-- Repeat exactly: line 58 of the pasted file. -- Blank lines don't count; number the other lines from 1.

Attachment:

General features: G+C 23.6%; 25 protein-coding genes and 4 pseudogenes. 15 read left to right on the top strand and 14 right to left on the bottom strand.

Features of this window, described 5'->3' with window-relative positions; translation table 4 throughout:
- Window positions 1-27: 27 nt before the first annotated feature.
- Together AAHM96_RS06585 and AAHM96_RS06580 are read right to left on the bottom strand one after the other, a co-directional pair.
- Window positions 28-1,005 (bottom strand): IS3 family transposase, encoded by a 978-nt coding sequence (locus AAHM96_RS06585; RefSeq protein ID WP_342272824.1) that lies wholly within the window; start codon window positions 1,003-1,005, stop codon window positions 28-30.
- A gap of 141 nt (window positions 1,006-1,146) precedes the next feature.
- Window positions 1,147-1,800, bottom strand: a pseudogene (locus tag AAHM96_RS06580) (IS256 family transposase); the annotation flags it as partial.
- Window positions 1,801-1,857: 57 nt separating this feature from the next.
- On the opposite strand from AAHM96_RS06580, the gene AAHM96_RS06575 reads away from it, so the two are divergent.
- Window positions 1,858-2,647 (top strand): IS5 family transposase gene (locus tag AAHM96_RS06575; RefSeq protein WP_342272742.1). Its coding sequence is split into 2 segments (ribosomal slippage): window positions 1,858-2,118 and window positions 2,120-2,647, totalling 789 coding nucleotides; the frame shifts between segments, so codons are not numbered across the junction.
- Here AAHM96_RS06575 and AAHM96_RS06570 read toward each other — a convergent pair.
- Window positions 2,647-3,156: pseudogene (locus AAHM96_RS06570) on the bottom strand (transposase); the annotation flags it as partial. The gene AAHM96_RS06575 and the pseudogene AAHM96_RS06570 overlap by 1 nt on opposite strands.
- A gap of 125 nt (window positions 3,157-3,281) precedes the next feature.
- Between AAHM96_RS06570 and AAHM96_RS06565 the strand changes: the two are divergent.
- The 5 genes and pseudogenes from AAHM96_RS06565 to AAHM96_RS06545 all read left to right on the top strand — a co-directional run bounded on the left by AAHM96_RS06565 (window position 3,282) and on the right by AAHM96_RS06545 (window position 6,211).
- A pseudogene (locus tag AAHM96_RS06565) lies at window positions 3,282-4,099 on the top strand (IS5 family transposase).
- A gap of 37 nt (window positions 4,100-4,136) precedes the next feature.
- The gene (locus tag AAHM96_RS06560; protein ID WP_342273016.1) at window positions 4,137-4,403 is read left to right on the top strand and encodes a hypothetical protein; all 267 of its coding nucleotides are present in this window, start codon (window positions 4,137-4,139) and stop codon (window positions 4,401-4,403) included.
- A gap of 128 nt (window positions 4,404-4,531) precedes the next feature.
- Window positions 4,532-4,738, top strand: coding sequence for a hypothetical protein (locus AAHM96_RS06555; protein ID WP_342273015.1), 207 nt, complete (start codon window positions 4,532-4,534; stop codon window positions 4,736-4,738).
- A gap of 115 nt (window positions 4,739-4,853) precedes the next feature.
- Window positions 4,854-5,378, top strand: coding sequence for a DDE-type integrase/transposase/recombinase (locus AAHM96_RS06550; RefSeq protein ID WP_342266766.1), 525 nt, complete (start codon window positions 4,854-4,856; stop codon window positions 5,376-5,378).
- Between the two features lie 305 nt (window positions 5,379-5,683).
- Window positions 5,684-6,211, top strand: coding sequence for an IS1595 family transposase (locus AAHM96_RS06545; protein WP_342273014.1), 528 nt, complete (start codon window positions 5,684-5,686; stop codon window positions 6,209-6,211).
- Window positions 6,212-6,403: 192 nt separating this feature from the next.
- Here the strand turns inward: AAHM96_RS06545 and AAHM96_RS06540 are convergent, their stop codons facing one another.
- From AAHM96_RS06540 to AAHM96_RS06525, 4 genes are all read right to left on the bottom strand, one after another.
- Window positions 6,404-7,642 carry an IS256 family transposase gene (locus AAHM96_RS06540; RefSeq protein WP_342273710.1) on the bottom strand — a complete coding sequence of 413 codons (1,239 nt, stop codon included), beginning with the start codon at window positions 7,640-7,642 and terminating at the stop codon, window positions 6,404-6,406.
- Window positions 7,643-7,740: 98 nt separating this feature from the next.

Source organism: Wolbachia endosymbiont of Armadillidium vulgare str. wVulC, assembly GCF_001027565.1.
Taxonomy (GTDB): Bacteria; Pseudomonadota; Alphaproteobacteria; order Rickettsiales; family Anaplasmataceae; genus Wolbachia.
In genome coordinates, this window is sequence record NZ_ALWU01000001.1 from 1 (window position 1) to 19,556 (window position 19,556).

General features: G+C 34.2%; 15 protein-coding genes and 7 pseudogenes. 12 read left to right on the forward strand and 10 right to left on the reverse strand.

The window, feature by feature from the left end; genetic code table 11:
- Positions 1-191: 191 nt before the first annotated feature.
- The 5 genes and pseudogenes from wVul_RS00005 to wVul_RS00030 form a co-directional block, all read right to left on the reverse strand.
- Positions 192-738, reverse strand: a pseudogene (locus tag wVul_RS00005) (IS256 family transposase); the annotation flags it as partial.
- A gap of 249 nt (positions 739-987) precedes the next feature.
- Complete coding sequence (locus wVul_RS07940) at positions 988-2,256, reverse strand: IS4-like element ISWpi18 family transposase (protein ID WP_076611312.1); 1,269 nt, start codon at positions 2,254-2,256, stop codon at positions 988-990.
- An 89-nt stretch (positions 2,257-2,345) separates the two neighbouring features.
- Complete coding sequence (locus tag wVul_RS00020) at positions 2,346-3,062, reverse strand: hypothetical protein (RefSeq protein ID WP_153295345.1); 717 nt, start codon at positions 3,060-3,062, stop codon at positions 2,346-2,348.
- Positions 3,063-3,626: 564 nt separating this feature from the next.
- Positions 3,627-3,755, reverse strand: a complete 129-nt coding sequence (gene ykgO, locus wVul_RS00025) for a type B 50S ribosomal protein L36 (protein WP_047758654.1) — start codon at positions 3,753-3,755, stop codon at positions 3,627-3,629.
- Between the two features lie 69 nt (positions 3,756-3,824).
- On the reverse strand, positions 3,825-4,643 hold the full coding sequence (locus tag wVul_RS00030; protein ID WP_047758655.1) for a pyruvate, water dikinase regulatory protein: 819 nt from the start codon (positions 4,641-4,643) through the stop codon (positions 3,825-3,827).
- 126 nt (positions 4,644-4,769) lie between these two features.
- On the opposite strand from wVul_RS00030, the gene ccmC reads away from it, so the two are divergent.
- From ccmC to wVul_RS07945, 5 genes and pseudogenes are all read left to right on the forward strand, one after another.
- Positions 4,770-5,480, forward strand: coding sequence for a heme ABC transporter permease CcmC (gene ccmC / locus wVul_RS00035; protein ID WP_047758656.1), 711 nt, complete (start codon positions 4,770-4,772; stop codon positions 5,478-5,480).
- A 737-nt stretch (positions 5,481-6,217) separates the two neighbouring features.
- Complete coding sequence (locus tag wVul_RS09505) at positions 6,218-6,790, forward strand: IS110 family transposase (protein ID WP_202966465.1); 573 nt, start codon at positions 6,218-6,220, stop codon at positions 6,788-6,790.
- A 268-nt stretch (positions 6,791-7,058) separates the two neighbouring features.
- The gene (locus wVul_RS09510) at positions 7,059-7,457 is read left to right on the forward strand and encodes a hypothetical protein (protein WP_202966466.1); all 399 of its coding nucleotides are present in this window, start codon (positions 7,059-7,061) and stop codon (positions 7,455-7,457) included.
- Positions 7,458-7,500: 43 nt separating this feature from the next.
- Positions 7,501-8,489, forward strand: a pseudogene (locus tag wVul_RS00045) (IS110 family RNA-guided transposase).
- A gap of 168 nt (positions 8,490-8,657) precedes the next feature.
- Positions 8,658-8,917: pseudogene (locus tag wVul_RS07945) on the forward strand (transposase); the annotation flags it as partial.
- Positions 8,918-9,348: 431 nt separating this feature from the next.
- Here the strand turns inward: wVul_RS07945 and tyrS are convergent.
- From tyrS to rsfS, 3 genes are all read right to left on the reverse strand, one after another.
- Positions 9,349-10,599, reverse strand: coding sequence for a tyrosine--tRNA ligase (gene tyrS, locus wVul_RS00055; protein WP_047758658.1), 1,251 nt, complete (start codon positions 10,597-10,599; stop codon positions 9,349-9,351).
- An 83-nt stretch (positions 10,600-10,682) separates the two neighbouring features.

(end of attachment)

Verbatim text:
- Positions 8,918-9,348: 431 nt separating this feature from the next.